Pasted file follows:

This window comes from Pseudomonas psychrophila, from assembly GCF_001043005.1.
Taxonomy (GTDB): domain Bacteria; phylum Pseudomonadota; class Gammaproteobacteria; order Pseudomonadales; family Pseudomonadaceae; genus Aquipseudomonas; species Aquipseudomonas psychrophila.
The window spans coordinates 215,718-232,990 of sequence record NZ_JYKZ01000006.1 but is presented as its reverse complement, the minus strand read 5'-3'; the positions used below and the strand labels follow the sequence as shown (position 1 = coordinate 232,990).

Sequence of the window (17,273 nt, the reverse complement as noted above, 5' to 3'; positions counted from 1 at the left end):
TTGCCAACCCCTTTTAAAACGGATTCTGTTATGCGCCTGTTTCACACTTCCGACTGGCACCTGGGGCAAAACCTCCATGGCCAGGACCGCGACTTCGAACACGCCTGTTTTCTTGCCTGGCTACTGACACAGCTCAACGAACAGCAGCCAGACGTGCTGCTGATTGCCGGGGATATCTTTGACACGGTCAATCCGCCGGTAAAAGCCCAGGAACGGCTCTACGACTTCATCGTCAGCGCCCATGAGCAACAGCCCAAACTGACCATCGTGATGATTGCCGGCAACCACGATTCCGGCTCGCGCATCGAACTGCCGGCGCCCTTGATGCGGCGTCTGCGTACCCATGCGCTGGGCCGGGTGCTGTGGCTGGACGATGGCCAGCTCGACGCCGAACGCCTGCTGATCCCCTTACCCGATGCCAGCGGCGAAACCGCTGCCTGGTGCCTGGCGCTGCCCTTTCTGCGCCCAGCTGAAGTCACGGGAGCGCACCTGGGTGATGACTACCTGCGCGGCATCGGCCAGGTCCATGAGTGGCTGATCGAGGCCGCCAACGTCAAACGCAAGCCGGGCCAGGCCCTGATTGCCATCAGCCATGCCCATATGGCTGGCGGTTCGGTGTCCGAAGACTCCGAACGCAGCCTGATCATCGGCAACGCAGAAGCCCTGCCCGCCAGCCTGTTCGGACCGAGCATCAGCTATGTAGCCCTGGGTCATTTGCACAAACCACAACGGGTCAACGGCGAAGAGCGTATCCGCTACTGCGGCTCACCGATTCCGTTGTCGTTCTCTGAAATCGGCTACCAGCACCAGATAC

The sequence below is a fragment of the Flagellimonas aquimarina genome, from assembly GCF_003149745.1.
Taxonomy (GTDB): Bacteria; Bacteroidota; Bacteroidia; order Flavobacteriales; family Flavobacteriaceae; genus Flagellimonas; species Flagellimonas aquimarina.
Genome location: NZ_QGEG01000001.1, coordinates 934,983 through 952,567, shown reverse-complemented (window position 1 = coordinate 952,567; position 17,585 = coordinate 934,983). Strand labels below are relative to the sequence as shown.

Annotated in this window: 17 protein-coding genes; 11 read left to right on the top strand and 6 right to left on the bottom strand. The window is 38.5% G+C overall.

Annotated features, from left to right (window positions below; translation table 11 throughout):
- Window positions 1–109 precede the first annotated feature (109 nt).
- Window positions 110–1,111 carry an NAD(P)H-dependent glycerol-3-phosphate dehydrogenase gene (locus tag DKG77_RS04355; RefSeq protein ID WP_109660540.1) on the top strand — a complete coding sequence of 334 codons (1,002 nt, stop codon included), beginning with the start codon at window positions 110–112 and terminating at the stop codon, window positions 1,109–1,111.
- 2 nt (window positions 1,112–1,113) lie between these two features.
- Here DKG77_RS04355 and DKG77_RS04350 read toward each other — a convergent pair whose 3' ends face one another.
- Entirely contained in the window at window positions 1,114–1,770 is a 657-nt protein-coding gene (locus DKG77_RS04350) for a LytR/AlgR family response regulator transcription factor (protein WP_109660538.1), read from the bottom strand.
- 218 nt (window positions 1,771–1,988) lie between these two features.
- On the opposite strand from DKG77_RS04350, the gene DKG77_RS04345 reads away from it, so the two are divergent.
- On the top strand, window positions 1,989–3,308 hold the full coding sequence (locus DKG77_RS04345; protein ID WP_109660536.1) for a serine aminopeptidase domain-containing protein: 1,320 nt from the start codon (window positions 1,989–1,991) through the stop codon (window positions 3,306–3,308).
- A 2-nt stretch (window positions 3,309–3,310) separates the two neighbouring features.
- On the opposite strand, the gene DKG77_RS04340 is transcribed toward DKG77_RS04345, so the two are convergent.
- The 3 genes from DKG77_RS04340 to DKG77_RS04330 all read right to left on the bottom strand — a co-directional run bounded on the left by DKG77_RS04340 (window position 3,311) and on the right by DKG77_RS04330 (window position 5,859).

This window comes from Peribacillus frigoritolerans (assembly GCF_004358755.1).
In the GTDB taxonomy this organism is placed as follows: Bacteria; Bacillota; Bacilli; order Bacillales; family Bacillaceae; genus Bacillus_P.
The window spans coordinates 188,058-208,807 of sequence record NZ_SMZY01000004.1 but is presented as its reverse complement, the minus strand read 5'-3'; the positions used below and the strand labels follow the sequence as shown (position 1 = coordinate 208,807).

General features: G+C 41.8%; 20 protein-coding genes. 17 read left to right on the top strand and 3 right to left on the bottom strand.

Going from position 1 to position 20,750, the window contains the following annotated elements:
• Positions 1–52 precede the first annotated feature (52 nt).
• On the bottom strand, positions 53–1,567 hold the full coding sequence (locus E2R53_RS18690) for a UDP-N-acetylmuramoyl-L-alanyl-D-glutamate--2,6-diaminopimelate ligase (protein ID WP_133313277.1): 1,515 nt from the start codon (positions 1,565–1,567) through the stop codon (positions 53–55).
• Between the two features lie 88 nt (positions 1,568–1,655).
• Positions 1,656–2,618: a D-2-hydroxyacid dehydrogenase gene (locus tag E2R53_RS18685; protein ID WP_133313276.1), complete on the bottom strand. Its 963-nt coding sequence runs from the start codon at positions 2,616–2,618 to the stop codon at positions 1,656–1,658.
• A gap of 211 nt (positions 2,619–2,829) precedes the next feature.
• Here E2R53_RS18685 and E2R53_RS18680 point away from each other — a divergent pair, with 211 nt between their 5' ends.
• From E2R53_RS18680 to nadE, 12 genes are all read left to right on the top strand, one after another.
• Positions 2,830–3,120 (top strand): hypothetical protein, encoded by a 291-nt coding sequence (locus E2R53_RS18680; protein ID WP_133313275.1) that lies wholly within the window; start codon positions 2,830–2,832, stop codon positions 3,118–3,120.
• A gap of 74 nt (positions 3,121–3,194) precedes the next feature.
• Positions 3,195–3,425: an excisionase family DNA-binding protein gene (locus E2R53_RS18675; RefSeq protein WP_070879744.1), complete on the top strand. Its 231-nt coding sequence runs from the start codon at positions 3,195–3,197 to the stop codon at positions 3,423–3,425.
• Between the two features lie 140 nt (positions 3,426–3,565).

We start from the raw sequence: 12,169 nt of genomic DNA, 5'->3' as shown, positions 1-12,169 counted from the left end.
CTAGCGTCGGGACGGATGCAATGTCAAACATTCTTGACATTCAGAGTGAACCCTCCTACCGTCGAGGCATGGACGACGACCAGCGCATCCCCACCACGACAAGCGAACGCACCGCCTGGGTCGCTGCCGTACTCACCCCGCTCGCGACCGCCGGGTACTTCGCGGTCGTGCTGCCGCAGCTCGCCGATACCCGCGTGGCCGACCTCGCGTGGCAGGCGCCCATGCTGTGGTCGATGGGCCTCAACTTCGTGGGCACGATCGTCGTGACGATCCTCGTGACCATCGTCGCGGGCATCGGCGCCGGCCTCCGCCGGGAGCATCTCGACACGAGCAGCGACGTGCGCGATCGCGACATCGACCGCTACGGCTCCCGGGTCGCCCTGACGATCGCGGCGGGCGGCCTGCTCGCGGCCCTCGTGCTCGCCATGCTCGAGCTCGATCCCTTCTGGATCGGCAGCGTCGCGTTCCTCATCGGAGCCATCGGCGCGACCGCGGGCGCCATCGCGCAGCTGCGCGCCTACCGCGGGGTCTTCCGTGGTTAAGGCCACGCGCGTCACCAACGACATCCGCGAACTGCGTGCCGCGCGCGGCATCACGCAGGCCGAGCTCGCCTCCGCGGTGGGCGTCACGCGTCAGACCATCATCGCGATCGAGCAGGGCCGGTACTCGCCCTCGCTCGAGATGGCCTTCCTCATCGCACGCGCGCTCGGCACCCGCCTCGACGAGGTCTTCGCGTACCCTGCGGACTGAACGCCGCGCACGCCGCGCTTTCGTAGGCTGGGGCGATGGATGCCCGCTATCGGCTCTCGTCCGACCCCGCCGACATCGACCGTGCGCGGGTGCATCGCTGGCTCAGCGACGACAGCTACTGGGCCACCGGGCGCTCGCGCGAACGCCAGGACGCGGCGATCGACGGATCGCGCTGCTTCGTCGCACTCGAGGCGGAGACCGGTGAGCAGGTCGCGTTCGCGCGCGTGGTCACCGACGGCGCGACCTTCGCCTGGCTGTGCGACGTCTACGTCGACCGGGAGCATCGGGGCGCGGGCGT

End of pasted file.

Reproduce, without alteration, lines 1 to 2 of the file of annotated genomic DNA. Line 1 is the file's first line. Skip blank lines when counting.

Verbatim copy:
This window comes from Pseudomonas psychrophila, from assembly GCF_001043005.1.
Taxonomy (GTDB): domain Bacteria; phylum Pseudomonadota; class Gammaproteobacteria; order Pseudomonadales; family Pseudomonadaceae; genus Aquipseudomonas; species Aquipseudomonas psychrophila.